Without any successful mainstreaming, tea workers, unlike other industrial workers, have remained marginalised with no visibility in national policies, discussants said on Wednesday.
At a programme titled "Why are the tea plantation workers left behind in Bangladesh?" organised by the Citizen's Platform for SDGs, Bangladesh at Brac Centre Inn in the city, they highlighted how tea workers are one of the most oppressed and vulnerable groups in Bangladesh.
The community is heavily underpaid and given few opportunities for advancement, alongside dealing with insufficient nutrition, poor healthcare and living conditions, they said.
Speaking at the event, Khairun Akhter, chairperson of Cha Konya Nari Songothon (Tea Daughter Women's Organisation), said the daily wage of Tk170 is nothing amid the ongoing inflation, especially as they had to pay a rent of Tk76.
"The Rohingya are living in a better condition than us," Khairun Akhter said.
Golam Mostafa, chief operating officer, Ispahani Group of Tea Estate, said they could not give the benefits the tea workers deserved, but added that their overall lifestyle had improved.
Centre for Policy Dialogue's Distinguished Fellow Debapriya Bhattacharya said from an economic perspective, if a person's key indicators lagged behind the national average, it could be said they, too, were lagging behind.
He said this was the case for the tea workers' community, which faced multidimensional poverty – an index that captures monetary poverty, education, and basic infrastructure services.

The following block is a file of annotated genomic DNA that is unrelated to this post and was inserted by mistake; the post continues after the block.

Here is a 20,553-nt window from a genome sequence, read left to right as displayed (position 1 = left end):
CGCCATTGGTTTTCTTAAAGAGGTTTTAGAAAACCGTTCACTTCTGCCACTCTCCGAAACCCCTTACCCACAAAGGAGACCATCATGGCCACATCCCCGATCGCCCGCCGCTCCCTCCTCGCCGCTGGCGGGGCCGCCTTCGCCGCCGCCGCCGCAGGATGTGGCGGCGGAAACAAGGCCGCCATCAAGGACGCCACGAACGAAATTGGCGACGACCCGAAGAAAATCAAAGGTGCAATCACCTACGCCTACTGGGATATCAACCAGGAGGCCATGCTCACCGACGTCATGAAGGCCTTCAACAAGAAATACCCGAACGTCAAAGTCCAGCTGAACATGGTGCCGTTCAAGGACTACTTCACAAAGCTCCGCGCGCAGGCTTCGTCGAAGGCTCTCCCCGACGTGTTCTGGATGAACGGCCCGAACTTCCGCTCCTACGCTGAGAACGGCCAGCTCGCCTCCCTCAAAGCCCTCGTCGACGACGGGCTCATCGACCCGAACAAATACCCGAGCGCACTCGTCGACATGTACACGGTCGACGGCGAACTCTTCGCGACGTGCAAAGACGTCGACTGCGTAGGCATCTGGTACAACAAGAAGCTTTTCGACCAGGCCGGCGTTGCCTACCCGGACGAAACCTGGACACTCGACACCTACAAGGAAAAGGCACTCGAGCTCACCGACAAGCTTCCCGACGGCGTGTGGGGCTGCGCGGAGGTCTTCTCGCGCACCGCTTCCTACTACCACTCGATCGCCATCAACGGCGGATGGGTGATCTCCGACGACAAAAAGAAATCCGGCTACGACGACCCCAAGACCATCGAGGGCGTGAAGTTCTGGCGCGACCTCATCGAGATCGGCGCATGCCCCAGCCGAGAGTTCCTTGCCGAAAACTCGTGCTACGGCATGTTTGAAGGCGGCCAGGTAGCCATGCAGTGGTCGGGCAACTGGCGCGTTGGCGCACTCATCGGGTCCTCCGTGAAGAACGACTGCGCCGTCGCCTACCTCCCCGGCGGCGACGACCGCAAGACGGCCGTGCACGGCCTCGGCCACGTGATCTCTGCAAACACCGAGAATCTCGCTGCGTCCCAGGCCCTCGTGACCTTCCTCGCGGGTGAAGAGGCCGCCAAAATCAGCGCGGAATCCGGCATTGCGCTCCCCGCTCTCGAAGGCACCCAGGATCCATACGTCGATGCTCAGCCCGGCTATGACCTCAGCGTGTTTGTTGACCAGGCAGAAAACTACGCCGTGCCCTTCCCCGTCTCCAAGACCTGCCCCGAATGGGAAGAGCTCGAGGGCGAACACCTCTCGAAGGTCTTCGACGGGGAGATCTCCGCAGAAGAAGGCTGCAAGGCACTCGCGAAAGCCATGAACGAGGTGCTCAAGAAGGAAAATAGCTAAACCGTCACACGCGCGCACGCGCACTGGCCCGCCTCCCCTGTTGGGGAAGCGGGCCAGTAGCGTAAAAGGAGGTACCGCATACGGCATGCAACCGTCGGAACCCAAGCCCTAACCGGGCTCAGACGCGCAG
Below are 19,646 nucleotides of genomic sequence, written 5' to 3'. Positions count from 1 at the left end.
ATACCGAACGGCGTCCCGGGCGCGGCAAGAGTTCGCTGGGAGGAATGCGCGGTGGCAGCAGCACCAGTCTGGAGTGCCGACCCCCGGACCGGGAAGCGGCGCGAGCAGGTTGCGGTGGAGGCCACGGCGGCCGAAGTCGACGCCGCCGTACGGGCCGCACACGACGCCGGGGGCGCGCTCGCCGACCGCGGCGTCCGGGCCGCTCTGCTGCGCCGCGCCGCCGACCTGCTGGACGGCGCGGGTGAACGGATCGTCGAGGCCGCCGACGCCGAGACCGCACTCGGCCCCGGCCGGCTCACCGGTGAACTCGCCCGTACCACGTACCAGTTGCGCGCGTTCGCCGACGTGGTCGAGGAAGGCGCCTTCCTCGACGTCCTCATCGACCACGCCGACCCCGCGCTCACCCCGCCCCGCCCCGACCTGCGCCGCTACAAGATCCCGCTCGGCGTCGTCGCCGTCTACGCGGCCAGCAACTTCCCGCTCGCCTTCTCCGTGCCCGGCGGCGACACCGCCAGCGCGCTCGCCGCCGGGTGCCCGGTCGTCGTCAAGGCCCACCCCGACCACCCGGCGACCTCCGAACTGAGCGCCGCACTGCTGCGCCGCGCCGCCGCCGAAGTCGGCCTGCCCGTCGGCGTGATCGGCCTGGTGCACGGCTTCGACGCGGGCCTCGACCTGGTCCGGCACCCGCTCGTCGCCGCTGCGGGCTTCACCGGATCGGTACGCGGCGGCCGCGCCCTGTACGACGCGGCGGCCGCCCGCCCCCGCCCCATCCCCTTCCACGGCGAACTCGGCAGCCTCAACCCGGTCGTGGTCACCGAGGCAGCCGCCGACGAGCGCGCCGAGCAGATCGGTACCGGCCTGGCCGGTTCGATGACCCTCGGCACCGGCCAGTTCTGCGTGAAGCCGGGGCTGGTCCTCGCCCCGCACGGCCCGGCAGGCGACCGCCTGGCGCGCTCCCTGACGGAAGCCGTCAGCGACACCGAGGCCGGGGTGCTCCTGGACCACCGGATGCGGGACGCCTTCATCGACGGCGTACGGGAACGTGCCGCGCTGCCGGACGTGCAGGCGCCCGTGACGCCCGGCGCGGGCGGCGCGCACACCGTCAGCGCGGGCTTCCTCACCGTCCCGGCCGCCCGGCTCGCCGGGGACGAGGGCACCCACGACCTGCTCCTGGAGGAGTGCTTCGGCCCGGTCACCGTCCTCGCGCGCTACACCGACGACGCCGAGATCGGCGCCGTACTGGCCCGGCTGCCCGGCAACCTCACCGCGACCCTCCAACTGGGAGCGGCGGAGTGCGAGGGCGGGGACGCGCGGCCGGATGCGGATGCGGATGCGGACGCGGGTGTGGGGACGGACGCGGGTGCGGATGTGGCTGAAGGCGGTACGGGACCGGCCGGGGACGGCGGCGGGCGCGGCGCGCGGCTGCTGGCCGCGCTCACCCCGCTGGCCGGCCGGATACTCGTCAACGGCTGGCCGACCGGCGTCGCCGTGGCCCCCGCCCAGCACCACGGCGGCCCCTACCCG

He said the workers were also lagging behind in terms of health and education, while being more prone to violence against women.
"This tea workers' community is not visible in the national policy. As they live out of the mainstream, they do not stay before like other industry workers such as RMG workers, jute workers," said Debapriya Bhattacharya, stressing the need for more focus on the community by government policies.
There is no effective programme for the modernisation of the tea industry as well as for strengthening the workers' and owners' relationship.
"We will have to work to make the tea workers' lives relevant and visible in the national policy and to ultimately empower the tea workers' community."
Socialist Labour Front's President Razequzzaman Ratan said the price of tea has increased, and the production has gone up, but the real wage remains the same.
International Labour Organisation's Country Director Tuomo Poutiainen said alongside the tea garden owners, the government will have to take initiatives to ensure that the tea workers get access to health, education and social protection.
The legal system, the rights of trade unions, the role of the owner and the government's position also came up in the discussion.
At the event, speakers said there must be a transformation in the oppressive mindset that pervades the tea industry towards its workers. The tea workers should be given a voice so they may articulate their concerns.
Dr Abdus Shahid, member of parliament, speaking as the chief guest, said they are working to improve the life of tea workers.
"If we cannot save the tea gardens, we will not be able to save the tea workers."
United Nations Resident Coordinator in Bangladesh Gwyn Lewis, and Tea Board Member Mohammed Nurullah Nuri also spoke as guests of honour at the event where lawmaker Hafiz Ahmed Majumder was a special guest.
United Nations Resident Coordinator in Bangladesh Gwyn Lewis said the work condition and wages of the tea garden workers needed to be improved.